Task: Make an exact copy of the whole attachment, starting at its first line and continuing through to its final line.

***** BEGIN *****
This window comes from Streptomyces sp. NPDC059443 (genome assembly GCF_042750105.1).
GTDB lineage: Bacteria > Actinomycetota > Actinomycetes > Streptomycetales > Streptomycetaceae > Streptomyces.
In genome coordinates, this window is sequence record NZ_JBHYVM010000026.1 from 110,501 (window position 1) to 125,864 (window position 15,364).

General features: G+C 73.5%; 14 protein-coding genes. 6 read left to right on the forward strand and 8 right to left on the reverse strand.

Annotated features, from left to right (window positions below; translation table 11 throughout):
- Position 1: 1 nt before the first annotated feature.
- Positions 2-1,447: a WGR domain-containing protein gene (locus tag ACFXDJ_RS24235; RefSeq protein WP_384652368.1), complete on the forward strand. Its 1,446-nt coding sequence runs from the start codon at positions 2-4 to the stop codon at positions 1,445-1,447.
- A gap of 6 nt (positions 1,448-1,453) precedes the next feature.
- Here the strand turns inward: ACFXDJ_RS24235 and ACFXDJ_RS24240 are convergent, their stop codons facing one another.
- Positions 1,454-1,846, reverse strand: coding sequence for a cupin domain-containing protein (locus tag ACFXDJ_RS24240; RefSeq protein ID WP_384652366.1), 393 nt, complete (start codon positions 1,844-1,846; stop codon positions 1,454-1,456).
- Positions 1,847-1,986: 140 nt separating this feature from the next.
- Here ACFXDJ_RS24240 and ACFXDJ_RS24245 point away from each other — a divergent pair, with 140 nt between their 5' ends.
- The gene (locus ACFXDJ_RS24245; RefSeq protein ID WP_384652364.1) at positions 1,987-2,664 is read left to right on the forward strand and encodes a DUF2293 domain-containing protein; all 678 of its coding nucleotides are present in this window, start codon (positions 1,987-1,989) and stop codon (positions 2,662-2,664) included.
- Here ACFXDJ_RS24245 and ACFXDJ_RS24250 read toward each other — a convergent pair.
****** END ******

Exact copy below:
This window comes from Streptomyces sp. NPDC059443 (genome assembly GCF_042750105.1).
GTDB lineage: Bacteria > Actinomycetota > Actinomycetes > Streptomycetales > Streptomycetaceae > Streptomyces.
In genome coordinates, this window is sequence record NZ_JBHYVM010000026.1 from 110,501 (window position 1) to 125,864 (window position 15,364).

General features: G+C 73.5%; 14 protein-coding genes. 6 read left to right on the forward strand and 8 right to left on the reverse strand.

Annotated features, from left to right (window positions below; translation table 11 throughout):
- Position 1: 1 nt before the first annotated feature.
- Positions 2-1,447: a WGR domain-containing protein gene (locus tag ACFXDJ_RS24235; RefSeq protein WP_384652368.1), complete on the forward strand. Its 1,446-nt coding sequence runs from the start codon at positions 2-4 to the stop codon at positions 1,445-1,447.
- A gap of 6 nt (positions 1,448-1,453) precedes the next feature.
- Here the strand turns inward: ACFXDJ_RS24235 and ACFXDJ_RS24240 are convergent, their stop codons facing one another.
- Positions 1,454-1,846, reverse strand: coding sequence for a cupin domain-containing protein (locus tag ACFXDJ_RS24240; RefSeq protein ID WP_384652366.1), 393 nt, complete (start codon positions 1,844-1,846; stop codon positions 1,454-1,456).
- Positions 1,847-1,986: 140 nt separating this feature from the next.
- Here ACFXDJ_RS24240 and ACFXDJ_RS24245 point away from each other — a divergent pair, with 140 nt between their 5' ends.
- The gene (locus ACFXDJ_RS24245; RefSeq protein ID WP_384652364.1) at positions 1,987-2,664 is read left to right on the forward strand and encodes a DUF2293 domain-containing protein; all 678 of its coding nucleotides are present in this window, start codon (positions 1,987-1,989) and stop codon (positions 2,662-2,664) included.
- Here ACFXDJ_RS24245 and ACFXDJ_RS24250 read toward each other — a convergent pair.